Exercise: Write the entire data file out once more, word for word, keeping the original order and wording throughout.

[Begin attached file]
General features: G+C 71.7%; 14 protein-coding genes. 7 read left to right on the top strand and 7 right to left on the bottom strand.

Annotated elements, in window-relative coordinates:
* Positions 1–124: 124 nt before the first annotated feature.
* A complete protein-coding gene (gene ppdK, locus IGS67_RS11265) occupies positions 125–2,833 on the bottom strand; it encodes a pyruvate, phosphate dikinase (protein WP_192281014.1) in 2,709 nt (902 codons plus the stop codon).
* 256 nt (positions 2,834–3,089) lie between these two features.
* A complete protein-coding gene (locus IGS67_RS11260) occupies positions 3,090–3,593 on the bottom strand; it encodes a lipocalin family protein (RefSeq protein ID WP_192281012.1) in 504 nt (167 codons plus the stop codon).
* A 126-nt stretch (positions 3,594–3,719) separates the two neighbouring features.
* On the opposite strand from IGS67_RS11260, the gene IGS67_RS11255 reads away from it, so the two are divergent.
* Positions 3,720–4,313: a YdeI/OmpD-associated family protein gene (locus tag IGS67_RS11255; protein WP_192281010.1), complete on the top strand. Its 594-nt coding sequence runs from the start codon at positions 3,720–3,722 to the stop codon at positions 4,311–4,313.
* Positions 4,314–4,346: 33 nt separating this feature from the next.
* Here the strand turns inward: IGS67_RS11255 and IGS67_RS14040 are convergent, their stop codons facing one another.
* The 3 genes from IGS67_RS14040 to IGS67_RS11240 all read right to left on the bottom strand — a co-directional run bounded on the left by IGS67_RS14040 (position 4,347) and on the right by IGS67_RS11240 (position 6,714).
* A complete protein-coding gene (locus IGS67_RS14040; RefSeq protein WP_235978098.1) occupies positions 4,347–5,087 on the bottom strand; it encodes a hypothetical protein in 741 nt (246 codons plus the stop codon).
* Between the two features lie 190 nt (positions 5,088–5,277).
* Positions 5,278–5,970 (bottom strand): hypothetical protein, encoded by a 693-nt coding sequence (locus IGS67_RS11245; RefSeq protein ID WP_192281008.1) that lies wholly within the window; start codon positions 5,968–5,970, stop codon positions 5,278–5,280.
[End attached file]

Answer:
General features: G+C 71.7%; 14 protein-coding genes. 7 read left to right on the top strand and 7 right to left on the bottom strand.

Annotated elements, in window-relative coordinates:
* Positions 1–124: 124 nt before the first annotated feature.
* A complete protein-coding gene (gene ppdK, locus IGS67_RS11265) occupies positions 125–2,833 on the bottom strand; it encodes a pyruvate, phosphate dikinase (protein WP_192281014.1) in 2,709 nt (902 codons plus the stop codon).
* 256 nt (positions 2,834–3,089) lie between these two features.
* A complete protein-coding gene (locus IGS67_RS11260) occupies positions 3,090–3,593 on the bottom strand; it encodes a lipocalin family protein (RefSeq protein ID WP_192281012.1) in 504 nt (167 codons plus the stop codon).
* A 126-nt stretch (positions 3,594–3,719) separates the two neighbouring features.
* On the opposite strand from IGS67_RS11260, the gene IGS67_RS11255 reads away from it, so the two are divergent.
* Positions 3,720–4,313: a YdeI/OmpD-associated family protein gene (locus tag IGS67_RS11255; protein WP_192281010.1), complete on the top strand. Its 594-nt coding sequence runs from the start codon at positions 3,720–3,722 to the stop codon at positions 4,311–4,313.
* Positions 4,314–4,346: 33 nt separating this feature from the next.
* Here the strand turns inward: IGS67_RS11255 and IGS67_RS14040 are convergent, their stop codons facing one another.
* The 3 genes from IGS67_RS14040 to IGS67_RS11240 all read right to left on the bottom strand — a co-directional run bounded on the left by IGS67_RS14040 (position 4,347) and on the right by IGS67_RS11240 (position 6,714).
* A complete protein-coding gene (locus IGS67_RS14040; RefSeq protein WP_235978098.1) occupies positions 4,347–5,087 on the bottom strand; it encodes a hypothetical protein in 741 nt (246 codons plus the stop codon).
* Between the two features lie 190 nt (positions 5,088–5,277).
* Positions 5,278–5,970 (bottom strand): hypothetical protein, encoded by a 693-nt coding sequence (locus IGS67_RS11245; RefSeq protein ID WP_192281008.1) that lies wholly within the window; start codon positions 5,968–5,970, stop codon positions 5,278–5,280.